Education people have been talking about the future a lot lately, and last week's Budget had some wins for our kind of education - that is on-the-job training for skills and qualifications. New Government investment will give our skilled workers a much-needed boost, in particular apprentices, Maori and Pasifika trades' trainees and workplace literacy programmes.
With several industries facing major worker shortages, the investment is forward-thinking. In the 21st century, to keep up with the rapid pace of change, we need continued investment in our workers and workplaces.
But the pace of technological change hasn't been met by tertiary education, according to the Government's Productivity Commission. Our education system, it says, hasn't responded quickly enough to the new world of learning via computers.
On the other side of Parliament, Labour has been running its own commission, the Future of Work, which suggests that workplaces are rapidly transforming and jobs are being replaced and automated.
In both discussions, talk of "lifelong learning" is back. It doesn't mean training for old people, it means education throughout life because you're going to need to learn stuff along the way, especially since things change quickly.
And at the moment, your tax dollars don't really go towards that and the education system doesn't really look like that. Most attention and effort and resource is headed to education institutions, mostly for pre-employment training, mostly of the young, mostly before they've really got going in the workforce.
How's that been working out so far? I hear employers across many areas say things like, "Well, yes, we take on graduates, but then we have to start again with them." Another response is, "Why do they spend three years when we could have got them up to speed in six months." And gosh knows, industry still finds itself having to do an awful lot of remedial work on the very basics, in far too many cases.
We also read a lot lately about skills shortages, which is true and requires urgent effort, but also assumes those education people are going to create a reservoir of people with the right skills that industry can tap into.
But how can they? I was recently out at a heavy automotive outfit that maintains and repairs the sort of kit that no public or private training provider is ever going to be able to afford. The manufacturers issue systems and procedural updates on a weekly basis. And every hour these enormous and sophisticated machines are up on hoists is costing someone major dollars and productivity. So they train their people, because they have to.
And of course you can't just learn everything on the internet. Even those virtual reality helmets don't cut it quite yet. In the end, across the workforce, we have to train our people on the actual thing.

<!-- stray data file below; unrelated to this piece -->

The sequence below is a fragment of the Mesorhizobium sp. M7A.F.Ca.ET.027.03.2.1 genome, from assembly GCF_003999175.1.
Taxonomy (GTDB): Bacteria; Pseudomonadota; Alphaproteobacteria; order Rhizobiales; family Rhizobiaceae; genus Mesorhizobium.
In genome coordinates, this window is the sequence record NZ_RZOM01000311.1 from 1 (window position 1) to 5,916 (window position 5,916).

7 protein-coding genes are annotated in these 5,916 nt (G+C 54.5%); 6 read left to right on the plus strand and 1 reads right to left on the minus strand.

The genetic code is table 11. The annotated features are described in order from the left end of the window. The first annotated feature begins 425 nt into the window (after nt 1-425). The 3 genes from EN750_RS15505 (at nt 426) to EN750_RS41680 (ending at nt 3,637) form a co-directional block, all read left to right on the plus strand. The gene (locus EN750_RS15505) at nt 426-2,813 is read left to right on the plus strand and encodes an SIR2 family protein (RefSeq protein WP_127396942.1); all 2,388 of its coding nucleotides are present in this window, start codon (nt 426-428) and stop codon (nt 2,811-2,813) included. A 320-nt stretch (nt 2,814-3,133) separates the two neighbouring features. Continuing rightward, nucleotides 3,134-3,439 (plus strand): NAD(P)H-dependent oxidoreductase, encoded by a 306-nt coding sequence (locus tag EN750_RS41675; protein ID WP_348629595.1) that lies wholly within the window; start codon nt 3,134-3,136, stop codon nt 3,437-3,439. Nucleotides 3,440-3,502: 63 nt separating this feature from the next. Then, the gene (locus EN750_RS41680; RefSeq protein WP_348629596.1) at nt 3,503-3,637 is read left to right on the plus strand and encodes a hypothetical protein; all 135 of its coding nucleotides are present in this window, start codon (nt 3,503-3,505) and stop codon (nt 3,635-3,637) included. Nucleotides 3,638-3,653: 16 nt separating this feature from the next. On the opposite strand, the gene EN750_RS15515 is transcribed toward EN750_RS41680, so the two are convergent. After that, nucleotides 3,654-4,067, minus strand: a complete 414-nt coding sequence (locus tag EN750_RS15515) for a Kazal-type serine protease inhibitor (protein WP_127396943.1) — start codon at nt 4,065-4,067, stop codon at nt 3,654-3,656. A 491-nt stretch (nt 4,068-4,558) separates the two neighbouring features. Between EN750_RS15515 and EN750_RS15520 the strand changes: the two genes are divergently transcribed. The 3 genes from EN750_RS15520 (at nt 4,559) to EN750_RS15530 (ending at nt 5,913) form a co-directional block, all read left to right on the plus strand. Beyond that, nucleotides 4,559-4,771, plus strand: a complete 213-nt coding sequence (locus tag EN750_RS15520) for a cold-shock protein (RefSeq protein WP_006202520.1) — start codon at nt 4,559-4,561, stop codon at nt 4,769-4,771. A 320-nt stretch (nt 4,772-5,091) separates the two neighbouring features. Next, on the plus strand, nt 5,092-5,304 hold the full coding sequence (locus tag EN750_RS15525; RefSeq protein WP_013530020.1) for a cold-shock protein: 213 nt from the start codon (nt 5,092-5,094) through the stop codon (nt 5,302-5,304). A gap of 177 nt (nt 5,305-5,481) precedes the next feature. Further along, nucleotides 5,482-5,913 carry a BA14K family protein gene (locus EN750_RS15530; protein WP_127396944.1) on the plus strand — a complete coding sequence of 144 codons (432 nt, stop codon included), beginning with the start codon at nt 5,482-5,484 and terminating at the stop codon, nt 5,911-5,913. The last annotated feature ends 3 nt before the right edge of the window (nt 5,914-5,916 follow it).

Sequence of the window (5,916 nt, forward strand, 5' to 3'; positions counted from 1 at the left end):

So I'm wondering if one way to fix the education system is for workplaces to become the education system.
Maybe the new model we are after is one where the learning happens using real things in real situations, where industry says what the needed skills are and arranges opportunities to train on the job. If there are missing bits, or underpinning theory that needs to happen, we can arrange that with education providers.
Then we'd know we're giving people the right skills, because, um, they are the right skills. And we know it's making a difference to productivity because the learning is happening inside and as part of a productive enterprise.
But wait there's more: what if this stuff was available to all ages - kids straight out of school for sure, but also mid-career and older workers who need a short chunk of relevant learning, or to retrain. And instead of making kids pay big fees and rack up student debt before learning how to work, we could give them jobs and they can earn money while gaining their skills and getting qualified.
Ready for the twist? I've just described New Zealand's current industry training and apprenticeships system. The new idea is an old idea, born in part out of an earlier wave of lifelong learning excitement. Today, 138,000 workplace trainees and apprentices are being supported to learn on the job, using 7 per cent of the tertiary budget. Just for contrast, there are 146,000 university students, attracting 53 per cent of the tertiary budget, and that's leaving aside the loans and allowances keeping them alive.
So if you want the right skills at the right time, get hold of your Industry Training Organisation. And if our tertiary education system wants to be more responsive to the needs of a rapidly changing workforce, deliver skills to people throughout their working lives, and make sure this training results in productivity, then continued investment in workplace education and training is certainly a good place to start.
Josh Williams is chief executive of the Industry Training Federation.